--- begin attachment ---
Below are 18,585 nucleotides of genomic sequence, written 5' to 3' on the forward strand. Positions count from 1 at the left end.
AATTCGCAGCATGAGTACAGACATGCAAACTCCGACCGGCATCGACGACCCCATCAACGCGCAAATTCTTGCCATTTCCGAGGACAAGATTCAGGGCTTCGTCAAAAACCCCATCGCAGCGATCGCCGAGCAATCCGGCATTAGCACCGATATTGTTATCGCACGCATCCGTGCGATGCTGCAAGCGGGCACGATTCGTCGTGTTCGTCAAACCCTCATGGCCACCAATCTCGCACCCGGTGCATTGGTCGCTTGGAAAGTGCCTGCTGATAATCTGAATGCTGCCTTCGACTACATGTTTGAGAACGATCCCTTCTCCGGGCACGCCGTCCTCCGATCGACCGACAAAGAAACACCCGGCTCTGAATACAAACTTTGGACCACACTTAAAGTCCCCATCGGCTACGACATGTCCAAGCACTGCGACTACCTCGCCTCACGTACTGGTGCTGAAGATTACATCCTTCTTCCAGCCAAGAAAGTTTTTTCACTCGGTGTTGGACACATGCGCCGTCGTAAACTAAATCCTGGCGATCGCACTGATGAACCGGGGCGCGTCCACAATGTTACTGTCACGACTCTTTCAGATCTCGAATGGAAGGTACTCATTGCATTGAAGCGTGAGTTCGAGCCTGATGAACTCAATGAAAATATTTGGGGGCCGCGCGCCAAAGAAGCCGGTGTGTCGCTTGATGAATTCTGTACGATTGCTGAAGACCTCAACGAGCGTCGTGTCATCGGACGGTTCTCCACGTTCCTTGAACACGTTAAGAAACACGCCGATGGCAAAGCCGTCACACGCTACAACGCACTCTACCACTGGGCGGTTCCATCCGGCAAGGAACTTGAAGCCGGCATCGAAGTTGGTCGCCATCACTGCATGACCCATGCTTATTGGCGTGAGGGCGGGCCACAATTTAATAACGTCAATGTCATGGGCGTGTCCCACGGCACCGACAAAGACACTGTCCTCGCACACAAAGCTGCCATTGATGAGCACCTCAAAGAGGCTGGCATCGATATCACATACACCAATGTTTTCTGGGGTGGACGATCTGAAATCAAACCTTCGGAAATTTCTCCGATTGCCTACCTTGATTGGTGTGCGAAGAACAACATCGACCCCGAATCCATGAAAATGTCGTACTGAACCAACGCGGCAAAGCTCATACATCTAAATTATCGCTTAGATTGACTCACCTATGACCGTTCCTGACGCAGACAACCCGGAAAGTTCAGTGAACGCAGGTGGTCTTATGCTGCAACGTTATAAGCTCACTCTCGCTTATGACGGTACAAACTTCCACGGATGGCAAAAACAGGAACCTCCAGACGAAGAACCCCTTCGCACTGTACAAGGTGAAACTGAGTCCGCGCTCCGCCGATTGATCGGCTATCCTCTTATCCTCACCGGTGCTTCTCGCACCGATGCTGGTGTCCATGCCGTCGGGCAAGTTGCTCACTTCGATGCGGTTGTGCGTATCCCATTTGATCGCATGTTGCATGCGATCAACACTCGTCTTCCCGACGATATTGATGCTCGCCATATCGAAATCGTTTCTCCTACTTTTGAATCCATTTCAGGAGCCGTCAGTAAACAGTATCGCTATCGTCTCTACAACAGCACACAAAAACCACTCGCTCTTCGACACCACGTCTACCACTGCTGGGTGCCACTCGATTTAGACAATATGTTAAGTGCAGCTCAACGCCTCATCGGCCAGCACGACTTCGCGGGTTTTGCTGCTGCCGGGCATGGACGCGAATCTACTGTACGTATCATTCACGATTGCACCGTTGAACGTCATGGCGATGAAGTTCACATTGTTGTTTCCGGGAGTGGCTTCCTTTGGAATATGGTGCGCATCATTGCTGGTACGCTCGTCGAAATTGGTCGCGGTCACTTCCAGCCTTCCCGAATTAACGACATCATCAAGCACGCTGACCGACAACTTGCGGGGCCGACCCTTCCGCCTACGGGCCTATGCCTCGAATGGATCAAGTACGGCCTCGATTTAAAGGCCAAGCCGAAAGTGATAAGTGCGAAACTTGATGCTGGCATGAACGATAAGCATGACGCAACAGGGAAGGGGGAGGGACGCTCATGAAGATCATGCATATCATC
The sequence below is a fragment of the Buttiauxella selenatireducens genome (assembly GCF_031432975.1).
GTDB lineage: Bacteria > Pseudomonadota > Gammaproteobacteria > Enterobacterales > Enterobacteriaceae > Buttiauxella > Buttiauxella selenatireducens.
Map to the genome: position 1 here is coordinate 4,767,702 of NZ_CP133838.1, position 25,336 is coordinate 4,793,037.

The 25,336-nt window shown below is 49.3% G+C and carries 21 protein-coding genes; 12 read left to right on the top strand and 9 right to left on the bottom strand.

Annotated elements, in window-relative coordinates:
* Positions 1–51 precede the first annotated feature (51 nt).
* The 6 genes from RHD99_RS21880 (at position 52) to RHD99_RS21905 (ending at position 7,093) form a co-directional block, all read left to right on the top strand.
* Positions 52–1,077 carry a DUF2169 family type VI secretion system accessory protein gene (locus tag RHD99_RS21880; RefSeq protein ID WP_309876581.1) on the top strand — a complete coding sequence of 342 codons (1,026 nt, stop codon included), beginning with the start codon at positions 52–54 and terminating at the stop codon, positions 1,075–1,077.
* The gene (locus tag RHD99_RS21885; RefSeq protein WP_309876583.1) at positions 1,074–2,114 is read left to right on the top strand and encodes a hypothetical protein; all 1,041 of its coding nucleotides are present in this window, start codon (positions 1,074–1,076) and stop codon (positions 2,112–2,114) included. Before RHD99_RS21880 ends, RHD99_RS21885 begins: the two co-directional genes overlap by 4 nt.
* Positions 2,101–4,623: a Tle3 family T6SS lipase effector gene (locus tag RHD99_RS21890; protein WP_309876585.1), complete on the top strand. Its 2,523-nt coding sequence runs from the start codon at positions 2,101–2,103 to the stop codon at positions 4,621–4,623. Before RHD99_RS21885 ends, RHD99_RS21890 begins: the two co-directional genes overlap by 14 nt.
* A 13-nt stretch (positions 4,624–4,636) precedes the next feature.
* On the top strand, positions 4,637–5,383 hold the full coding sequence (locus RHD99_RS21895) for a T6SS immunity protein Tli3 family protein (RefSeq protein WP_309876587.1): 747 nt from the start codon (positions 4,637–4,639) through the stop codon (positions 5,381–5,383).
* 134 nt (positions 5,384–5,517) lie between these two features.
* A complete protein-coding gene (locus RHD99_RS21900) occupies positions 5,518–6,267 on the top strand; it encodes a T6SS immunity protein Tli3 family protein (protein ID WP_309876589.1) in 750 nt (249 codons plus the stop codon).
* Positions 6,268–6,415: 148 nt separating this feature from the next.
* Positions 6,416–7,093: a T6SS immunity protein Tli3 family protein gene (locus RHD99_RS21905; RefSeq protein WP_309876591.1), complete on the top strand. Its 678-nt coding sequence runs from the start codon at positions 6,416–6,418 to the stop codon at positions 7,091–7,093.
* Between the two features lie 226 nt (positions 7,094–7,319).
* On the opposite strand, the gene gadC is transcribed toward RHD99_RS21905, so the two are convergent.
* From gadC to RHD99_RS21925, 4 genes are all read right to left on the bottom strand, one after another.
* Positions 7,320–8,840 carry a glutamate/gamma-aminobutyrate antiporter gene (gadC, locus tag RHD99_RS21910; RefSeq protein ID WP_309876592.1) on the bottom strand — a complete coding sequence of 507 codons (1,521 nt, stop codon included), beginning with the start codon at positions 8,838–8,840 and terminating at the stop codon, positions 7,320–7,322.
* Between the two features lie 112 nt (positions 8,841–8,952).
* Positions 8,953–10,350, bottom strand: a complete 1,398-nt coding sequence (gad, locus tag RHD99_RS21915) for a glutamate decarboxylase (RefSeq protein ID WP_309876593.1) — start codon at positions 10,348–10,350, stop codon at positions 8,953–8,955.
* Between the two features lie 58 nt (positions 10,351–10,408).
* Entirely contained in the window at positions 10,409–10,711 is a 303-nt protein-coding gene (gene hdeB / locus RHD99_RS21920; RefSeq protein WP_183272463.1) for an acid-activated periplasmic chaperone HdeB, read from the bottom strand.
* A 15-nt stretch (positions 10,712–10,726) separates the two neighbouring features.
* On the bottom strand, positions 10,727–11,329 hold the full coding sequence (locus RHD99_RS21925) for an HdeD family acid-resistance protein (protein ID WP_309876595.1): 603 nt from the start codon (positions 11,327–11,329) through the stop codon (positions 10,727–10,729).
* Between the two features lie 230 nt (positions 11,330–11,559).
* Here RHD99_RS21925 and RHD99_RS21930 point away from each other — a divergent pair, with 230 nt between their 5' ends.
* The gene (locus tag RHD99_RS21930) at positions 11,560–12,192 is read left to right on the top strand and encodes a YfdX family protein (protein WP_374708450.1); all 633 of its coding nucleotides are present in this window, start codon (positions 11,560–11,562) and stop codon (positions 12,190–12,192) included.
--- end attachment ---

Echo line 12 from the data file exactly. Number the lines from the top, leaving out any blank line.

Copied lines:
* Positions 2,101–4,623: a Tle3 family T6SS lipase effector gene (locus tag RHD99_RS21890; protein WP_309876585.1), complete on the top strand. Its 2,523-nt coding sequence runs from the start codon at positions 2,101–2,103 to the stop codon at positions 4,621–4,623. Before RHD99_RS21885 ends, RHD99_RS21890 begins: the two co-directional genes overlap by 14 nt.